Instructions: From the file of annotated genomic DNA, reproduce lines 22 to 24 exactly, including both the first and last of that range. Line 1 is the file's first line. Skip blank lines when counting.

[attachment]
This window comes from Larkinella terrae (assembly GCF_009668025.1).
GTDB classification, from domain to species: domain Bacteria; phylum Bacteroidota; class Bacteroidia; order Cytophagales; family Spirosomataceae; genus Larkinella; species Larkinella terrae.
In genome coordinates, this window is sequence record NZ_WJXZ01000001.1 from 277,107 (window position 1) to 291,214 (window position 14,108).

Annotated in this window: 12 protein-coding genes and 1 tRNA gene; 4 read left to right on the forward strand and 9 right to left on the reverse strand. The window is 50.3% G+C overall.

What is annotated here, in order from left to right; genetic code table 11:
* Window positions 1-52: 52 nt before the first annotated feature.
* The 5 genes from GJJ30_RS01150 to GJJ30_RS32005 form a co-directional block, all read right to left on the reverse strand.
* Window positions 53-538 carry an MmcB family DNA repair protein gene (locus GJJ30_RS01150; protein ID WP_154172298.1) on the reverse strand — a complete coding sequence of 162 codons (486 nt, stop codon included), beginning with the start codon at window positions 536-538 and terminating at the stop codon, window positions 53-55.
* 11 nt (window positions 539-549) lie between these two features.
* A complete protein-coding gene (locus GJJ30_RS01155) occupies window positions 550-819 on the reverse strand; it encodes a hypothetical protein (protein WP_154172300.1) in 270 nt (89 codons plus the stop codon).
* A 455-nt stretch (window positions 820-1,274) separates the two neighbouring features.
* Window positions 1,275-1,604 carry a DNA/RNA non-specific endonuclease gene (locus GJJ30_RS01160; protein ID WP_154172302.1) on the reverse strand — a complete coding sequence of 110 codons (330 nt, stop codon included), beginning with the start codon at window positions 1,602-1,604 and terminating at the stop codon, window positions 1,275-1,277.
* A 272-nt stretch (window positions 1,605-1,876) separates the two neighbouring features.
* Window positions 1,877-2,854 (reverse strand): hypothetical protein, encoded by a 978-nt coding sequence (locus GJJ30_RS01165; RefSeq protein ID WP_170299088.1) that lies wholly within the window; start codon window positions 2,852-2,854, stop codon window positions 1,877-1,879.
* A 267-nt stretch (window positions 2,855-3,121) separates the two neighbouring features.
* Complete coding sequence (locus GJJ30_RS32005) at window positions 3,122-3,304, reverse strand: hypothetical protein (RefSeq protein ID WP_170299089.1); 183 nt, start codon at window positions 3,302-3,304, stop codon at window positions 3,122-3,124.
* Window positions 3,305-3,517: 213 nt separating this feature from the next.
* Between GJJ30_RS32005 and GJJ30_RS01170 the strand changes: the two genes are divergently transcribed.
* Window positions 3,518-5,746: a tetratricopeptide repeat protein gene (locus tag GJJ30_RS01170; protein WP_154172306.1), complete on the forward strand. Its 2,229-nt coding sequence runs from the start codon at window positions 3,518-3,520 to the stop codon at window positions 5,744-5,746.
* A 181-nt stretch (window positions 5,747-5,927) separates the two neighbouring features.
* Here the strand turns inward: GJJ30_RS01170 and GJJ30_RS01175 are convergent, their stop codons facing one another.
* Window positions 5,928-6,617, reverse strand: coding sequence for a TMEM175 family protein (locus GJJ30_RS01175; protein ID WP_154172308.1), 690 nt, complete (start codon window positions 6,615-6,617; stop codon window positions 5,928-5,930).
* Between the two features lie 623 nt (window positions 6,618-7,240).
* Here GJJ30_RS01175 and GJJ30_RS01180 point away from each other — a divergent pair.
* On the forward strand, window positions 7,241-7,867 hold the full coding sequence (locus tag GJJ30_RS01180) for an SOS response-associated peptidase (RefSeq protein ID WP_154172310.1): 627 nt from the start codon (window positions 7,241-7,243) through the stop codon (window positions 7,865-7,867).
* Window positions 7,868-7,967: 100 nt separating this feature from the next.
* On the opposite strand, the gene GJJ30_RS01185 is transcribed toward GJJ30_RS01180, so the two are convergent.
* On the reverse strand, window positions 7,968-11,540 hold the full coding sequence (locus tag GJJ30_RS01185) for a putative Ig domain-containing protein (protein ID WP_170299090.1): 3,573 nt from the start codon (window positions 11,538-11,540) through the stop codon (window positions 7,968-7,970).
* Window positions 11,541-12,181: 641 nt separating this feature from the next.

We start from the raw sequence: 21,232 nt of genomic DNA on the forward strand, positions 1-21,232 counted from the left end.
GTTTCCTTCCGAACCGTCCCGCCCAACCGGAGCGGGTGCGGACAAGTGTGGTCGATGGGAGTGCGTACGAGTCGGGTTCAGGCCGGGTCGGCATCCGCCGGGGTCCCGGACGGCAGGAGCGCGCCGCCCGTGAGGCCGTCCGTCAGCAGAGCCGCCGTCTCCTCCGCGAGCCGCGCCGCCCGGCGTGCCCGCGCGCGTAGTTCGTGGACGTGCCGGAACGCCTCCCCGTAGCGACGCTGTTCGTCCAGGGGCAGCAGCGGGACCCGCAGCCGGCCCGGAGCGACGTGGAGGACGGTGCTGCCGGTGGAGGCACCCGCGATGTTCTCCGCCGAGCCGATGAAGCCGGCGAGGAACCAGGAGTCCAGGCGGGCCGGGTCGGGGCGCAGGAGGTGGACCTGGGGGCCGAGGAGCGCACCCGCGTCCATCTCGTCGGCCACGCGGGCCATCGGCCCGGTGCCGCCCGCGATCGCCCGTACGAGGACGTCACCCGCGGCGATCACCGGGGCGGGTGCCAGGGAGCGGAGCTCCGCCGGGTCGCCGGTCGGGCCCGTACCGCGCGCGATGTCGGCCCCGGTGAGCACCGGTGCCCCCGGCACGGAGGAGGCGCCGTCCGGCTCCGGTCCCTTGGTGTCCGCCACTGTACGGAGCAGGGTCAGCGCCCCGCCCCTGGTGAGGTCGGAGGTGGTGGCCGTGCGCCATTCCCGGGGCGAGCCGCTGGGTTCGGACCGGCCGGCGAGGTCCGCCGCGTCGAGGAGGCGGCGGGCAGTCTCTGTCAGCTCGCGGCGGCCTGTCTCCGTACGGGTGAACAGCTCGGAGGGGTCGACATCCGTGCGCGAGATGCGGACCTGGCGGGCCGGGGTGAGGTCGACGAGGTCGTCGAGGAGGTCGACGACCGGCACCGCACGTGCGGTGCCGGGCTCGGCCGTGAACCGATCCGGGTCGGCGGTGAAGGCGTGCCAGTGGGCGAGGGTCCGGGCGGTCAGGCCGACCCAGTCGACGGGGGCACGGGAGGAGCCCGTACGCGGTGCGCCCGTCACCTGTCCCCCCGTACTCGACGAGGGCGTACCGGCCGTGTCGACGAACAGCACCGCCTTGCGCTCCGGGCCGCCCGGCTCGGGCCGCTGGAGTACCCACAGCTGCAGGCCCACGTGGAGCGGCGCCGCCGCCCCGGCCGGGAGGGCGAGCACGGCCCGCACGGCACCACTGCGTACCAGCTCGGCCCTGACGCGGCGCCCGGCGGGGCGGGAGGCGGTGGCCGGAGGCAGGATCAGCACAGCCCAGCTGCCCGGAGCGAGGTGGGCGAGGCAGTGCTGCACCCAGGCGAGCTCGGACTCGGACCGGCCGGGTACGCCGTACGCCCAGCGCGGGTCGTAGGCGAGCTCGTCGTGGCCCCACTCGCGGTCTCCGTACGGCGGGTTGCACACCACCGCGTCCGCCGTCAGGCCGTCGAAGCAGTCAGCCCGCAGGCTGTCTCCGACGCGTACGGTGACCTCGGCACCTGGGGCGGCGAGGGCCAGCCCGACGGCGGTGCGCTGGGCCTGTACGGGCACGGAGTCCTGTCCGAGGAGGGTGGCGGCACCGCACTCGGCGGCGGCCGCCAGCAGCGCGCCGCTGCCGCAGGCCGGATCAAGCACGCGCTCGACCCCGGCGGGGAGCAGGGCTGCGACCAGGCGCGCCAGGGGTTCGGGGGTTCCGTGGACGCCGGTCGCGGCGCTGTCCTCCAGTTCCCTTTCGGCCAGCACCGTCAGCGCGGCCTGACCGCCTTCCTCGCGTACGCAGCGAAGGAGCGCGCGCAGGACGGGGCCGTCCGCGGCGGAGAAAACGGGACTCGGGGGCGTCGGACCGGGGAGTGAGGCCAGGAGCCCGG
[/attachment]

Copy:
* Window positions 5,928-6,617, reverse strand: coding sequence for a TMEM175 family protein (locus GJJ30_RS01175; protein ID WP_154172308.1), 690 nt, complete (start codon window positions 6,615-6,617; stop codon window positions 5,928-5,930).
* Between the two features lie 623 nt (window positions 6,618-7,240).
* Here GJJ30_RS01175 and GJJ30_RS01180 point away from each other — a divergent pair.